The administration’s initial goal for the council is to have it assist with Hickenlooper’s current education goals – implementation of in-progress reforms like new state tests and education evaluation systems, improving third-grade literacy and reducing the college remediation rate.

Education Leadership Council
First meeting of Education Leadership Council on Sept. 20, 2011.

Garcia said the council’s scope would encompass “birth to lifelong learning,” expanding the preschool-to-grad school emphasis of the council that advised former Gov. Bill Ritter.

But, Garcia said, “We don’t want to limit the group to those specific ideas. … We shouldn’t be bashful about adding our own ideas into the mix.”

The governor, who arrived at the meeting a few minutes after it started, acknowledged that his administration has focused on economic development in its first year and paid less attention to education, health care and transportation. He indicated that will change in the future.

“In education, there’s not a whole lot of mystery about what we need to do,” Hickenlooper said. “We are not training the kids for the jobs that are most likely going to be there for them. … How do we begin to address that?”

While Colorado has examples of successful education initiatives, Hickenlooper said, “We haven’t been able to put it together and maintain significant improvement over a significant amount of time.”

The state needs to work on “how quickly can we turn this around,” he said.

Garcia told the group he and the administration expect it (or at least a subcommittee) to be a sounding board and review panel for proposed education bills during the 2012 session. The chairs of the two education committees, Sen. Bob Bacon, D-Fort Collins, and Massey are members of the council.

Christine Scanlan, a former legislator who’s now Hickenlooper’s top lobbyist, said, “I expect that group to meet fairly frequently during the legislative session.”

Garcia said the council will divide into various working groups over the next three years, some short-term and some of longer duration. The council will use a consensus approach to make recommendations.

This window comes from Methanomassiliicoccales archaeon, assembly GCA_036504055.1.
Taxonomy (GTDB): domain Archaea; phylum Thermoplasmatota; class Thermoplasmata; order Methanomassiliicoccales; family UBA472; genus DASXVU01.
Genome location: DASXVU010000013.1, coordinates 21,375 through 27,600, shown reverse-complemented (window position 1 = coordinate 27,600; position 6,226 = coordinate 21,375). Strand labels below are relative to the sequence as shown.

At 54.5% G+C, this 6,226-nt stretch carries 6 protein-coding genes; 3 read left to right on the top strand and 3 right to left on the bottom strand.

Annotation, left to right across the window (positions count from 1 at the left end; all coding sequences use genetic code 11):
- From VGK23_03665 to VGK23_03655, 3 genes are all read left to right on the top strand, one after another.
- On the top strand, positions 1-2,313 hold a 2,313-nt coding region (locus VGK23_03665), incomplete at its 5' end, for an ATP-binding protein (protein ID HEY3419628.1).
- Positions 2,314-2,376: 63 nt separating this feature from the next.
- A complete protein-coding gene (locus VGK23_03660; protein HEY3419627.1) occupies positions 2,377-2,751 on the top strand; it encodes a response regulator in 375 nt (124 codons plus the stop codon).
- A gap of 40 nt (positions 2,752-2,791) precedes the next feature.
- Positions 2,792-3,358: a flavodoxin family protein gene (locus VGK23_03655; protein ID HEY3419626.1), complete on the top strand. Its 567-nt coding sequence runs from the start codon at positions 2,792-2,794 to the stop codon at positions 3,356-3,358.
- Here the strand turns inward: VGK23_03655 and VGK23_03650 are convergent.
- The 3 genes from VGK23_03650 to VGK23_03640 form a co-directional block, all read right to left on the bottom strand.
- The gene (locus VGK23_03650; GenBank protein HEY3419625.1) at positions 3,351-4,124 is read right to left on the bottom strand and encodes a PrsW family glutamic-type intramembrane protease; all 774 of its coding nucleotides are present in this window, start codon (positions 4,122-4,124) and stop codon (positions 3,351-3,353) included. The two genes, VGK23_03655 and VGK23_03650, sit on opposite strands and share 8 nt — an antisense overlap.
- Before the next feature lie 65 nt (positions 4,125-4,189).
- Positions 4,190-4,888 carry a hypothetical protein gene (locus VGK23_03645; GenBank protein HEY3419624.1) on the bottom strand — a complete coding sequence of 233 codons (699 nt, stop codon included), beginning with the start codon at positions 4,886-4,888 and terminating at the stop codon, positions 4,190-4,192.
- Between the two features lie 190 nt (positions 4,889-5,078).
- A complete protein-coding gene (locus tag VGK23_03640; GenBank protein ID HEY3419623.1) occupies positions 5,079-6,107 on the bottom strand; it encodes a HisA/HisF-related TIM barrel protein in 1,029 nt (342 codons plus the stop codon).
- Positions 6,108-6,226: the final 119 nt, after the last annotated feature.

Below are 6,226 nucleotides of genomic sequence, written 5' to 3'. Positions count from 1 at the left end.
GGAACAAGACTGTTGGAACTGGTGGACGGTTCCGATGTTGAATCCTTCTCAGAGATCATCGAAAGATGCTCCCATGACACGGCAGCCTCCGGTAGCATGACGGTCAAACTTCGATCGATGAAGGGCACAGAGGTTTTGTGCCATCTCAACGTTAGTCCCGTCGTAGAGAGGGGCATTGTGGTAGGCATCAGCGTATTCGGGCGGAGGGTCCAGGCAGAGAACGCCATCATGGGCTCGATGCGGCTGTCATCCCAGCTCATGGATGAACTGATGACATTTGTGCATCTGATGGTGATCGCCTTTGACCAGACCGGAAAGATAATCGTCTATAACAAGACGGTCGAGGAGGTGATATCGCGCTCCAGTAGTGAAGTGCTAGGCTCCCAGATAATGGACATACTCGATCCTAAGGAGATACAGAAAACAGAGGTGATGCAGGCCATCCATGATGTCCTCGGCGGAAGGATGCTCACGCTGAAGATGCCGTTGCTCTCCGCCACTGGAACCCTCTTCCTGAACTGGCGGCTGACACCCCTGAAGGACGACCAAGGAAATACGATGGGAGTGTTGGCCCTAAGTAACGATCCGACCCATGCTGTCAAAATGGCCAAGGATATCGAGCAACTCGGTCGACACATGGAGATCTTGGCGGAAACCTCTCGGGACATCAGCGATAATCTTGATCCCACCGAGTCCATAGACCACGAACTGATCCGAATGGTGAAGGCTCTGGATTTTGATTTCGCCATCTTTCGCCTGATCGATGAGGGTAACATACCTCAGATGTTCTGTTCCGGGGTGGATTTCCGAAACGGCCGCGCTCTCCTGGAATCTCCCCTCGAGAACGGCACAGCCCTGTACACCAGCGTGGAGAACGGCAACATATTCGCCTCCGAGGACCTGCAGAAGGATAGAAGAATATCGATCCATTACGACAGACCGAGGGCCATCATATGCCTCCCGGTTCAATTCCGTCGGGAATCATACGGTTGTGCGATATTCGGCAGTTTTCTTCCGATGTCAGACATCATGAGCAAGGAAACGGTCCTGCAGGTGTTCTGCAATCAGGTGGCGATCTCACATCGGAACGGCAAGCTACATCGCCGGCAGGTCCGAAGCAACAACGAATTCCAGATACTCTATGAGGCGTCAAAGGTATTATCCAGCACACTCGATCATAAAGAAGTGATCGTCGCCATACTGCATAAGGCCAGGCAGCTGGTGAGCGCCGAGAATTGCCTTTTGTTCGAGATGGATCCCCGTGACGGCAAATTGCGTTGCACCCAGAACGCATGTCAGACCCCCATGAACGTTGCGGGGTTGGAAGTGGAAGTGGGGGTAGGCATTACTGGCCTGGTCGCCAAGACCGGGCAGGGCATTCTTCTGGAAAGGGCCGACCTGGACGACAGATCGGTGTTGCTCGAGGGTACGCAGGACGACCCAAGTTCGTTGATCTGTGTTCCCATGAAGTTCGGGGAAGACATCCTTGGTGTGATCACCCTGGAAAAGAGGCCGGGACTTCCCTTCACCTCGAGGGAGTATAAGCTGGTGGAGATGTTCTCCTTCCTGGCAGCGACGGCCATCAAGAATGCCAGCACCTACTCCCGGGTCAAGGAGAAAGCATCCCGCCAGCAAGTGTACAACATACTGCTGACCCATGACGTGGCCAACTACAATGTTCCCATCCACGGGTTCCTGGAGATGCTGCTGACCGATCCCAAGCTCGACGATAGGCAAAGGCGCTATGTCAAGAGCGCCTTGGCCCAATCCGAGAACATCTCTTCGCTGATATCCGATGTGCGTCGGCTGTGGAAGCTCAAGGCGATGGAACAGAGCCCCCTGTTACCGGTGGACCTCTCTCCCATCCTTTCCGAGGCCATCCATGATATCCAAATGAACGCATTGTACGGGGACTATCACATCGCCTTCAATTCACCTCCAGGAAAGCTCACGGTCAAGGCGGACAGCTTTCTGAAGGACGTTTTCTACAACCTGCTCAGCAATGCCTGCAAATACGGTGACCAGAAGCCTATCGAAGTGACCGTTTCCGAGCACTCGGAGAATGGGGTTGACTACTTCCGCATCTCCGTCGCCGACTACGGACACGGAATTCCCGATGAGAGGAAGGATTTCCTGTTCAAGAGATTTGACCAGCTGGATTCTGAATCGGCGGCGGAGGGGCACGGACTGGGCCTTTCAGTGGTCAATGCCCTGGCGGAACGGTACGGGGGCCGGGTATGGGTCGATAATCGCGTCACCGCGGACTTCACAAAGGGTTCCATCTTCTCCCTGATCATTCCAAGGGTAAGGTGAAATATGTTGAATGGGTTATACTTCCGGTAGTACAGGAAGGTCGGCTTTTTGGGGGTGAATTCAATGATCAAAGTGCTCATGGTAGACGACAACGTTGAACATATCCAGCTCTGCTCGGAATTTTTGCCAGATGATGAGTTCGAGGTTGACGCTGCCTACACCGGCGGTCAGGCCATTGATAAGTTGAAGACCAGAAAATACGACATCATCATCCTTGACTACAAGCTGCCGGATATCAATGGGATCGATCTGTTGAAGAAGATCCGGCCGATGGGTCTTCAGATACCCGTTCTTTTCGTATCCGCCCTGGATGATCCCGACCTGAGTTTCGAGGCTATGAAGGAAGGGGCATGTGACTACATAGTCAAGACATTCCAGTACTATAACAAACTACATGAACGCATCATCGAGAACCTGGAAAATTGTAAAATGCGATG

The next meeting of the full council is Nov. 8. See full list of members here.

Raise your voice

Memphis, what do you want in your next school superintendent?

PHOTO: Kyle Kurlick for Chalkbeat

Tennessee’s largest school district needs a permanent leader. What kind of superintendent do you think Shelby County Schools should be looking for?

Now is the chance to raise your voice. The school board is in the thick of finalizing a national search and is taking bids from search firms. Board members say they want a leader to replace former superintendent Dorsey Hopson in place within 18 months. They have also said they want community input in the process, though board members haven’t specified what that will look like. In the interim, career Memphis educator Joris Ray is at the helm.

Let us know what you think is most important in the next superintendent.  Select responses will be published.

Asking the candidates

How to win over Northwest Side voters: Chicago aldermen candidates hone in on high school plans

PHOTO: Cassie Walker Burke / Chalkbeat Chicago
An audience member holds up a green sign showing support at a forum for Northwest side aldermanic candidates. The forum was sponsored by the Logan Square Neighborhood Association.

The residents filing into the auditorium of Sharon Christa McAuliffe Elementary School Friday wanted to know a few key things from the eager aldermanic candidates who were trying to win their vote.

People wanted to know which candidates would build up their shrinking open-enrollment high schools and attract more students to them.